Friday, October 10, 2014

Weeds and Lizards - And HDR Photography

I actually enjoy taking pictures.  There are a lot of pictures that I have taken that are strictly for me.  After all, how many pictures of your dog being cute, or that particular friend walking into a wall can you inflict on people?

Not everyone shares "your" enthusiasm for a subject, no matter how good you are at it.

So I meter myself, restrict what I show, and self-edit a bit.

But trust me, I have "gigs" of pictures I have taken since the beginning of the digital photography era.  I'll keep doing it, and I'm getting better at it.

If I bore you with it sometimes, sorry, maybe the next picture might be something we both enjoy.  I'll try harder.

All this was running through my mind lately when I was having a chat with a good friend, Craig.  He lives up in Atlanta and a while back told me that he had an old phone that he didn't need.  "Oh, really?" 

It was a massive upgrade for me, and I'm beyond happy to get it.  I've changed my phone plan to allow texting and to get a gig worth of data per month.  I am being conservative there, but why spend when Wifi is so available, right?

I've gone back to T-Mobile and rightsized the plan.

Plus my old phone, a T-Mobile MyTouch Q was so slow that it literally took 10 minutes for it to come up.  It was that lack of speed that stopped me from really using the smartphone as well as I knew I would.

He knew I'd have a lot of fun with it, and, well thanks again!

That display literally lights up the hallway when I turn it on at 5 AM in the bedroom.

Talking about the phone, Craig shared with me some ideas to make things more interesting.  Cellphone cameras.  This one has a 14 megapixel camera.  Great, about another 50 percent better than my standalone camera that I have been using for years. 

Cellphone cameras have one big limitation, the lens is fixed.  You can't really zoom in and out with one, they are just taking a digital scissors to the view and cutting it down.  It forces me to put myself in just the right spot where an optical zoom lens would let me do things a little simpler than having to get reeeeeealy close for that closeup.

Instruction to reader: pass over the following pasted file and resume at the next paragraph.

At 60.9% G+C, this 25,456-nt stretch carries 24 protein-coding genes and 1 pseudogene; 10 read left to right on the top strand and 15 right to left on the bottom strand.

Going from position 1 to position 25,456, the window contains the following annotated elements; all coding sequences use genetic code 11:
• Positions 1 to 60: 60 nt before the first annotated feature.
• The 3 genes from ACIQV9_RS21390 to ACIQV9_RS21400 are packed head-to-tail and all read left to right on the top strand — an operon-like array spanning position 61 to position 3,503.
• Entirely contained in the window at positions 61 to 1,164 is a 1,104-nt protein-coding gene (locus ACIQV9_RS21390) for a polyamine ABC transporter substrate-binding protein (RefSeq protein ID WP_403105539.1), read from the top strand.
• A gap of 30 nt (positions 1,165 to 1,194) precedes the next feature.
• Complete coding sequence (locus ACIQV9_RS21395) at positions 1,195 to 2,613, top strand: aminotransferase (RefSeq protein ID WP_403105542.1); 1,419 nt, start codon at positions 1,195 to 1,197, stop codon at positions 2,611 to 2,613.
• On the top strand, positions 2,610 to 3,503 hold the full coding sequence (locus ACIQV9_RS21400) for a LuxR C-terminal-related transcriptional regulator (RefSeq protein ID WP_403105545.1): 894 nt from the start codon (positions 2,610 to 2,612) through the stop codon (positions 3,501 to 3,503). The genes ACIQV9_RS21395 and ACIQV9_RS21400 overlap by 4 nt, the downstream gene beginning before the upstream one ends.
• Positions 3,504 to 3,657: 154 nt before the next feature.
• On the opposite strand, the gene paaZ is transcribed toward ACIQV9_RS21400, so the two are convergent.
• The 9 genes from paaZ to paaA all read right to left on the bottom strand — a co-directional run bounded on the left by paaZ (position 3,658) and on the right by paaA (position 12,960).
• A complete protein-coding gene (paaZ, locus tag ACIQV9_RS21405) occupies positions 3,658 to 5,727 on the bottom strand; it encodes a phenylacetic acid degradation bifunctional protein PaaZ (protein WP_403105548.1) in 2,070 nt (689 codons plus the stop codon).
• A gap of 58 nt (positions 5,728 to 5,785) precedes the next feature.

But on the other hand, if the programmer who wrote the camera software was good, the camera can be amazing.

I'd say that Samsung had some very good programmers when they wrote the software for the Samsung Galaxy S4.

There are a couple of things I can do with the camera that I couldn't do before, one of which is a little controversial.  It's called "HDR" or High Dynamic Range.   HDR photography takes three pictures in rapid succession, so you need a faster processor than you might have before.  First an underexposed picture, then a "normal" one, then an overexposed picture.  The three are blended together and presented as a final picture.

Craig asked me had I ever played with it?

A little. 

I'm finding HDR to be an uneven technology.

Spotting a weed growing from a plank, it caught my eye as pretty typical for Florida.  Drop a seed and it
will grow or be eaten.  So during the golden hour dog walk that evening, I took a normal picture.  Then I took an HDR Picture. 

The normal picture had deep greens in the shadows, but the representation was a bit darker than my eye perceived.  I think the camera's auto mode was looking at the weed in the foreground and using it to figure out how bright everything would be.   Otherwise, this is a very competent piece of equipment.

Then the HDR picture was taken.  The angle is slightly different, and I can now see what the difference was
with the HDR.  There is more of the darker areas shown.  It popped more, however the darker areas near the sunlight shaft were a little hazy.  No, I hadn't left a thumbprint on the lens, I'm thinking it's the code for this particular situation said bring it all up and make it more "contrasty".  

I would say that the HDR picture is more true to what my eye sees in the scene.  At that time of day, the fence in the background is highly visible, and the darker areas of the plants aren't really back into the gloom.

The way I see it is that it is an interesting technology, well worth playing around with.  On the other hand, good old "normal" photography could be just what you want.  Since you won't know until you get home and look at it on your computer - Use Both!  After all, you don't actually pay for film anymore do you?

Besides, isn't Photography all about being creative?  Playing with your environment, the light, the setting, and your equipment?

Another tool in the shed or another crayon in the box.  It's just going to make us better at what we do.  Frankly, I'm enjoying it.

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